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Conventional Management Substrate is Recommended for the Production of Pinus Greggii Seedlings

Plants are not only beneficial to humans but also act as an alternative to restore highly despoiled soils. Established plantation’s success mainly depends on the use of plants that are adaptable to poor nutrient soil. Pinus greggii is a small to medium-high pine tree native to eastern Mexico and also known as Gregg’s pine. This endemic Mexican pine tree has an open crown and long and slender branches and adapts to nutritional scarce soil conditions that are slightly alkaline, with a pH range of 7.0-8.0. Burney et al. (2015) informed that this pine species has a great potential for forest plantations to help the retrieval of worn soils. In Mexico, most nurseries use forest soil for Pinus greggii production, as the key component of the growing media that often creates a compacted and poorly drained system inside the container. About 60% of nursery-grown seedlings are obtained from the native production method, by shoot transplant using forest soil in polybags.

Oliet et al. (2004) studied that nutritional demand information of most forest species, specifical endemics, is inadequate; that delays the commencement of nutrition-related programs and nutritional diagnosis results in false applications of fertilizer that leads to economic losses and environmental degradation.  The determination of nutrients can be carried out by different techniques in pine. The most commonly used technique is nitrogen determination by wet digestion, by the method of Kjeldahl (Arteaga-León et al. 2018). Other micronutrient and macronutrient concentrations are determined by atomic absorption spectrometry. These wet digestion measures need the use of hazardous concentrated acids and time-taking processes that can lead to systematic failures and errors.

A novel researched published in Asian Journal of plant sciences to study the applicability of the ‘Inductively Coupled Plasma Optical Emission Spectroscopy (ICP-OES)’ in comparison with ‘X-ray Energy Dispersive Spectroscopy (SEM-EDS), methods. This reach conducted by the Casique-Valdés et al. (2021) in which researchers also studied the elemental analysis of Pinus greggii  var. greggii grew in traditional soil management (TM) and conventional management with Peat Moss (PM) in the greenhouse.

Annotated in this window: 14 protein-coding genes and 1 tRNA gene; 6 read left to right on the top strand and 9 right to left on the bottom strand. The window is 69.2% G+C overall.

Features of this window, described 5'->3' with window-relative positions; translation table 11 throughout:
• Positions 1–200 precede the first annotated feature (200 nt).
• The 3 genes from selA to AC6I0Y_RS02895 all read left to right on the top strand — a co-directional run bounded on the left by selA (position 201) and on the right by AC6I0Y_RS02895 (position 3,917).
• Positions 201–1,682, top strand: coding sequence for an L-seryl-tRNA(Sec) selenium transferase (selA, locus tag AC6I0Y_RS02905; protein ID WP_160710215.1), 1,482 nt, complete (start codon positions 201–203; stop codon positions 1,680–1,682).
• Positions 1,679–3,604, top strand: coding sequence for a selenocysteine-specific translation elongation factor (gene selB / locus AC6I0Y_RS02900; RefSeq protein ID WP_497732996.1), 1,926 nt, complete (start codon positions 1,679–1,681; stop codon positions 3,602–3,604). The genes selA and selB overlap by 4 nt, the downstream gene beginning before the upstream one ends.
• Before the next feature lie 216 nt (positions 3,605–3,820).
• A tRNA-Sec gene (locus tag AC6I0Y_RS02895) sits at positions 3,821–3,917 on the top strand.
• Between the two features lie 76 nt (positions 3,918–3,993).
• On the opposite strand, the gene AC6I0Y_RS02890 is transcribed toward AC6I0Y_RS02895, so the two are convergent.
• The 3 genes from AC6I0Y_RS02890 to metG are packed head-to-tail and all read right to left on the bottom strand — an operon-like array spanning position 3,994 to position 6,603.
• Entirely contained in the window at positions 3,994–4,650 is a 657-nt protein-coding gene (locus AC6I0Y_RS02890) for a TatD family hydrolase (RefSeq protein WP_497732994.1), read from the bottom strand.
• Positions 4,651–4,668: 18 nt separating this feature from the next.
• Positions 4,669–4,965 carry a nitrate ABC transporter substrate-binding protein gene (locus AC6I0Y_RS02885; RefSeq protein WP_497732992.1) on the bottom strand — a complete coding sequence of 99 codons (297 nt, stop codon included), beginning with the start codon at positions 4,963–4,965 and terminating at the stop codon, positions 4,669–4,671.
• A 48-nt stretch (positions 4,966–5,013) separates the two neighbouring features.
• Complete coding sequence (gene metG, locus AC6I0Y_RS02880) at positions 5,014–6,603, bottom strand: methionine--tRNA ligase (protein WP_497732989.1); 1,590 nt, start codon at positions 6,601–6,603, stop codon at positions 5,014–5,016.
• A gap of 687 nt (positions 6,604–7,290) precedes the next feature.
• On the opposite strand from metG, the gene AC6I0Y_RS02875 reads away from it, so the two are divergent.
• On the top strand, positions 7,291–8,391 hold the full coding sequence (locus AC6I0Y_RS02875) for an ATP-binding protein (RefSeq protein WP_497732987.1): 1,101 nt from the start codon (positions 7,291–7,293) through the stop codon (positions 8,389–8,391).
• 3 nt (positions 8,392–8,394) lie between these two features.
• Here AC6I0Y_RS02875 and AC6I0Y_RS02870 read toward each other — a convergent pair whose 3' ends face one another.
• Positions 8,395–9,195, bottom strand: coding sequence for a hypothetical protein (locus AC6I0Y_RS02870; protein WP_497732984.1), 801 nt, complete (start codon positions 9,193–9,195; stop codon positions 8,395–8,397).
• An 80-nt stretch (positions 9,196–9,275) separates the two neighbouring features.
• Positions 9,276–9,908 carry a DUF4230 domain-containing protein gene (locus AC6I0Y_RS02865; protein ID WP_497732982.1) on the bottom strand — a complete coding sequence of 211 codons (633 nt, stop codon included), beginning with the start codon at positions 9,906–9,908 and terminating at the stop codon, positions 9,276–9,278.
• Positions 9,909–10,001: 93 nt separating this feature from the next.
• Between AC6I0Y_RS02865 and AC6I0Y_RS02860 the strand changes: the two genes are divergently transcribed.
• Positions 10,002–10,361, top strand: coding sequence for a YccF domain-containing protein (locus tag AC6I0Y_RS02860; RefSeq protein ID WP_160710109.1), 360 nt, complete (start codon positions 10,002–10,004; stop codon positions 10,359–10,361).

The results found that a conventional management substrate (peat-based) is recommended for the production of Pinus greggii  seedlings since plants show a higher mineral absorption concerning plants grown in forest soil. The researchers demonstrated that the nutrient uptake in both detection methods comprising ICP-OES and SEM-EDS followed the same tendency with a highly significant Pearson correlation for P, K, Ca and S elements. The further elaborated that percentage of nitrogen in the plants was higher when analyzed by micro-kjeldahl in comparison with SEM-EDS. They claimed that it is possible to determine the elemental composition of Pinus greggii   seedlings using the SEM-EDS technique in order to avoid the laborious and tedious procedures and use of corrosive materials, that are used in wet digestion for the mineral extraction by ICP-OES analysis.

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